It hasn't been an easy road. Kramer married the former NFL star in 2015 and their daughter Jolie was born Jan. 31, 2016. The pair broke it off later that year — reports say the split was caused by Caussin's infidelity — but began rebuilding their marriage slowly in 2017. By December 2017, they had renewed their vows in Hawaii.
"One of the reasons I have stayed with you as long as I have, it's because you're a very hands-on dad," Kramer tells him. "Great husband? Eh ..."
Caussin comes in around the 26-minute mark of an episode called "Marriage Uncorked," in which they open up about working on their marriage and navigating the struggles unfaithfulness can cause. He laughs nervously as he admits that his reputation as a husband is "debatable."
The couple went on a marriage retreat in Tennessee last April and sat in a room with a therapist for three days, hashing out their problems. It took a year for them to implement the things they learned in therapy, because Caussin admits it took time for him to want to work on the marriage.
"Until someone wants to change themselves, there's no amount of therapy, no amount of talking you can do about it until you make that decision for yourself," he explains. "It didn't click for me. My pride and ego were still fighting against each other and against my core beliefs and my authenticity. There was an internal battle there for a while. To put my child stuff aside, how set in my ways I was, and to put away my pride and ego and to be vulnerable and intimate, which I still have struggles with, that's something I continue to work on with Jana."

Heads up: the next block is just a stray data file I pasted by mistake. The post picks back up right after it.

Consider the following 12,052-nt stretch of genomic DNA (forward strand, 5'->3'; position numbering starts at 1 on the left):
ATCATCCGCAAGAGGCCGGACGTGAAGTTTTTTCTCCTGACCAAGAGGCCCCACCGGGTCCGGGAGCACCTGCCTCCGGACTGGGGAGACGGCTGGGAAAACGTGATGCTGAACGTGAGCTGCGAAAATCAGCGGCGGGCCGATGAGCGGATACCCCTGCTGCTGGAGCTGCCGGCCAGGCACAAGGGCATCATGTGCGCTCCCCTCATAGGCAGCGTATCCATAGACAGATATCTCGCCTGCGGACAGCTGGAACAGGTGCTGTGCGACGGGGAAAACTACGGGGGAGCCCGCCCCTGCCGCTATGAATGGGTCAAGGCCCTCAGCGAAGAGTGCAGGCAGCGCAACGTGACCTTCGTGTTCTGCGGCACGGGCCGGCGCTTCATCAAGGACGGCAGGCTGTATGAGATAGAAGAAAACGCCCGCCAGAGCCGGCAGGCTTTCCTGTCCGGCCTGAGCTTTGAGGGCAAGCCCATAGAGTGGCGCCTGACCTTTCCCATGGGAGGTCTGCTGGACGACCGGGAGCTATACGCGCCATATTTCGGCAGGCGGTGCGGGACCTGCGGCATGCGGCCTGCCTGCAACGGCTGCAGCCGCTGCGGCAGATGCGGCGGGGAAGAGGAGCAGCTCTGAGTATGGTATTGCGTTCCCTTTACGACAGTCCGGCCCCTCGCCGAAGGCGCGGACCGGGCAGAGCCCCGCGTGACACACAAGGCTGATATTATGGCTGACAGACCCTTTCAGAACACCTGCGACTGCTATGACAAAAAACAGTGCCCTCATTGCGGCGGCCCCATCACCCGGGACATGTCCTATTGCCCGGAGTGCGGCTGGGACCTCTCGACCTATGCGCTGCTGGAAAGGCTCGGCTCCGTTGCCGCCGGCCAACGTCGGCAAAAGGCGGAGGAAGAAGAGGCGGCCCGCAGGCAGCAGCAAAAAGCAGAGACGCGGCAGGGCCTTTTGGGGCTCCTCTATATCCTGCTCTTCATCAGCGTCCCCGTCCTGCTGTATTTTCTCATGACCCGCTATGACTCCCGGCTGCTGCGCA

He goes on to explain that the breaking point for him was an ultimatum Kramer gave him.
"Ultimately it was Jana. It was her being like, 'Look, I'm giving you every opportunity. I am here. I am willing to work on this. I want this family to work,'" he recalls. "Basically, 'Step up or get out.'"
That, he says, was his breaking point — he realized "I don't want to lose Jana, I don't want to lose our family. I don't want to lose what we're trying to build."
Kramer admits they both had things to work on, and being out of the therapist's office — where the responsibility is on the couple — was the hardest part. She's still triggered when she watches a television show or hears news of another celebrity's infidelity.
"He can sense it sometimes and says, 'I'm sorry this is triggering you.' My job now is to stay present. What is he doing to actively fight and be good? He isn't doing those things anymore, so what is today, what is right now? It's hard for him to see why I'm hurt," she admits.
"As a perpetrator, you want to move past what you've done to hurt somebody," Caussin adds. "Every day I'm trying to show face and do something different and when she gets into a triggered space or a hurt space, she's going back in time. That's been difficult for both of us and for me especially, in those moments, to set what I'm doing aside right now and to travel back in time with her and to be there for her in those emotions."
Kramer says that Caussin's found ability to be able to look back and recognize her pain is what saved their marriage. "What is different is he is able to meet me with my emotions and validate my feelings, acknowledge them, and we can move forward and also stay in the present," she concedes.